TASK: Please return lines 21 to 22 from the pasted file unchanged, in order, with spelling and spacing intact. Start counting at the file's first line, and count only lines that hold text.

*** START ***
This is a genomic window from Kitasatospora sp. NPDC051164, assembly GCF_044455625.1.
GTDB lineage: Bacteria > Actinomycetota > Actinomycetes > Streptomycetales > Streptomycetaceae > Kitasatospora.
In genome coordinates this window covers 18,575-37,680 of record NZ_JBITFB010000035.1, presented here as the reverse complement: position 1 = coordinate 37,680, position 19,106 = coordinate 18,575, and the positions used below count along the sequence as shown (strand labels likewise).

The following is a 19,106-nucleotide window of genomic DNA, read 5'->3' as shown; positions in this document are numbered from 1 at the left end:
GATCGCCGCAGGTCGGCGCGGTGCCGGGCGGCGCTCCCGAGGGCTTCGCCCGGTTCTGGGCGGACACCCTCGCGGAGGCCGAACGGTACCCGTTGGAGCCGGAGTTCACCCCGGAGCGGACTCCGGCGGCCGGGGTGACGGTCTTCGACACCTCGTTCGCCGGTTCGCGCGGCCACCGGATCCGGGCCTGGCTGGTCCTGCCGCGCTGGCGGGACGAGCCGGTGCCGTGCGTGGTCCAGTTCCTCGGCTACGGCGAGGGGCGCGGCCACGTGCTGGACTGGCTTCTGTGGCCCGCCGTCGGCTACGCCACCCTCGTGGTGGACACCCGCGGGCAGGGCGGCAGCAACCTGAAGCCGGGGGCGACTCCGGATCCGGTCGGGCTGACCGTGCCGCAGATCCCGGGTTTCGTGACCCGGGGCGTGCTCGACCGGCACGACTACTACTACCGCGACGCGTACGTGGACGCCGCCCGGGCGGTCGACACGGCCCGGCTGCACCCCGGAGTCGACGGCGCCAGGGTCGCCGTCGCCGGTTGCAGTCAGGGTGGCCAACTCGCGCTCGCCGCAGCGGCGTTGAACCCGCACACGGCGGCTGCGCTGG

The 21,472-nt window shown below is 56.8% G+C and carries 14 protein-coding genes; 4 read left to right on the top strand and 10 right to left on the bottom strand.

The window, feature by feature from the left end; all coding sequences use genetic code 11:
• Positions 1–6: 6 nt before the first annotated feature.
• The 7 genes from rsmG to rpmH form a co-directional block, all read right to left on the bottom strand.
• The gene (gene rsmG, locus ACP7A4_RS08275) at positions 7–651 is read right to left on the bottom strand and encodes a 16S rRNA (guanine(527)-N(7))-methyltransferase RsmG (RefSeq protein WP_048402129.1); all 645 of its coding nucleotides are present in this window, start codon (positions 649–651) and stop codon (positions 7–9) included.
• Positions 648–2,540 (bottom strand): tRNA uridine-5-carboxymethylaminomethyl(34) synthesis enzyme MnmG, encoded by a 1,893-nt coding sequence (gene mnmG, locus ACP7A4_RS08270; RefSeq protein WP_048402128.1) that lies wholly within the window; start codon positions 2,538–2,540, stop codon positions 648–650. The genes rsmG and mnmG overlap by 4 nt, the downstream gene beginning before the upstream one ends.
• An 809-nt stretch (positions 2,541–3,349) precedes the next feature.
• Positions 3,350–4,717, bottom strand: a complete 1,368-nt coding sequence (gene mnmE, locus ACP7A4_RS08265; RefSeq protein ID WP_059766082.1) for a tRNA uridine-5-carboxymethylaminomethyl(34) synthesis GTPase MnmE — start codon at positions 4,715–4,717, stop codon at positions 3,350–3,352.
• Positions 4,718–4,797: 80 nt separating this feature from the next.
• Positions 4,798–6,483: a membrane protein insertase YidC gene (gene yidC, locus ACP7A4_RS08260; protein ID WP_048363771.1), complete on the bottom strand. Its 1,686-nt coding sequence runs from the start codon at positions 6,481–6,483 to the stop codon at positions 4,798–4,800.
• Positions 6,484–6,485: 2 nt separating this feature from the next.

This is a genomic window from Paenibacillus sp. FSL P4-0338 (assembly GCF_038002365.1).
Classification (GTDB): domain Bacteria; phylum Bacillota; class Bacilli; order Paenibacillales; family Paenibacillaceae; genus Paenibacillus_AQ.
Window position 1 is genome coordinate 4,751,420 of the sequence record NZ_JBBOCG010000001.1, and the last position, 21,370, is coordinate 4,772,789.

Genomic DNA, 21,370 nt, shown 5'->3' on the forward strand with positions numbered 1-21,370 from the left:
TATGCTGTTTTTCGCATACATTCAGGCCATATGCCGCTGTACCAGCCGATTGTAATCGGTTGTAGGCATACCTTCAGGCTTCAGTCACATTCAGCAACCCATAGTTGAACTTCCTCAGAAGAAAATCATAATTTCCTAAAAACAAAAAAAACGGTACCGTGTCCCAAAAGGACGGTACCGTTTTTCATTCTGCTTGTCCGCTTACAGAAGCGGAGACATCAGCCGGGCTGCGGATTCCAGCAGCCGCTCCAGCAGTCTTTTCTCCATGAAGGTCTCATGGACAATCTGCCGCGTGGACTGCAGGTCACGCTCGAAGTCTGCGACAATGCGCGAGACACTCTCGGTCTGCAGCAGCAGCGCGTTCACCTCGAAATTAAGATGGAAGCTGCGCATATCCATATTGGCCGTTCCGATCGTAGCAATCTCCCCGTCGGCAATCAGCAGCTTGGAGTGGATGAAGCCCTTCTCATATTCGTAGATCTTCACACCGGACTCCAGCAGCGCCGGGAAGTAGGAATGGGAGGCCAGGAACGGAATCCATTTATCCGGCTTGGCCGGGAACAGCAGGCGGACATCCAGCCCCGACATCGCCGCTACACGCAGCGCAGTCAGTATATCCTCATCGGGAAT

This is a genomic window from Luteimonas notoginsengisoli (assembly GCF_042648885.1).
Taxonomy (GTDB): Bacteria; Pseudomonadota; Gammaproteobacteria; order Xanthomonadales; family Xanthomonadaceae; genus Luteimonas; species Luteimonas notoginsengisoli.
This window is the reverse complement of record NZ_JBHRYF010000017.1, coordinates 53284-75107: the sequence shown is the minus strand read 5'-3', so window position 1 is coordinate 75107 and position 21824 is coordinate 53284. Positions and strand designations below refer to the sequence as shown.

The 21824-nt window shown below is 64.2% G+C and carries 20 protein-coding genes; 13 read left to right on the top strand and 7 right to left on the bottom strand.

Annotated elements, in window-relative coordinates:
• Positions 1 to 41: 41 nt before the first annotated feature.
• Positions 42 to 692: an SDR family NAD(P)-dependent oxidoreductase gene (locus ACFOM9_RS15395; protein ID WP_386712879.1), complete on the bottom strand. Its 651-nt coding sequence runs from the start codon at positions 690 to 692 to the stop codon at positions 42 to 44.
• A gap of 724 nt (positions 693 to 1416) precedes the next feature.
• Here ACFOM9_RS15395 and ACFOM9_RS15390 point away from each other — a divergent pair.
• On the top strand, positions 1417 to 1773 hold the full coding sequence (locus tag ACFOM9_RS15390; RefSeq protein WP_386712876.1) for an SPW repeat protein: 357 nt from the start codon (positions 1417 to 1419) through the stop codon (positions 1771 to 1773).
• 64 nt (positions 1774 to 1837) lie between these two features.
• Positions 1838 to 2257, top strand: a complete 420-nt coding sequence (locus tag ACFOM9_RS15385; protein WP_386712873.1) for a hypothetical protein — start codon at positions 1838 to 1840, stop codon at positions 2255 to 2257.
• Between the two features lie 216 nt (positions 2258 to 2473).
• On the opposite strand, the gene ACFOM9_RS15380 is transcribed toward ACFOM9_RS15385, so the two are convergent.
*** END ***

TATGCTGTTTTTCGCATACATTCAGGCCATATGCCGCTGTACCAGCCGATTGTAATCGGTTGTAGGCATACCTTCAGGCTTCAGTCACATTCAGCAACCCATAGTTGAACTTCCTCAGAAGAAAATCATAATTTCCTAAAAACAAAAAAAACGGTACCGTGTCCCAAAAGGACGGTACCGTTTTTCATTCTGCTTGTCCGCTTACAGAAGCGGAGACATCAGCCGGGCTGCGGATTCCAGCAGCCGCTCCAGCAGTCTTTTCTCCATGAAGGTCTCATGGACAATCTGCCGCGTGGACTGCAGGTCACGCTCGAAGTCTGCGACAATGCGCGAGACACTCTCGGTCTGCAGCAGCAGCGCGTTCACCTCGAAATTAAGATGGAAGCTGCGCATATCCATATTGGCCGTTCCGATCGTAGCAATCTCCCCGTCGGCAATCAGCAGCTTGGAGTGGATGAAGCCCTTCTCATATTCGTAGATCTTCACACCGGACTCCAGCAGCGCCGGGAAGTAGGAATGGGAGGCCAGGAACGGAATCCATTTATCCGGCTTGGCCGGGAACAGCAGGCGGACATCCAGCCCCGACATCGCCGCTACACGCAGCGCAGTCAGTATATCCTCATCGGGAAT

This is a genomic window from Luteimonas notoginsengisoli (assembly GCF_042648885.1).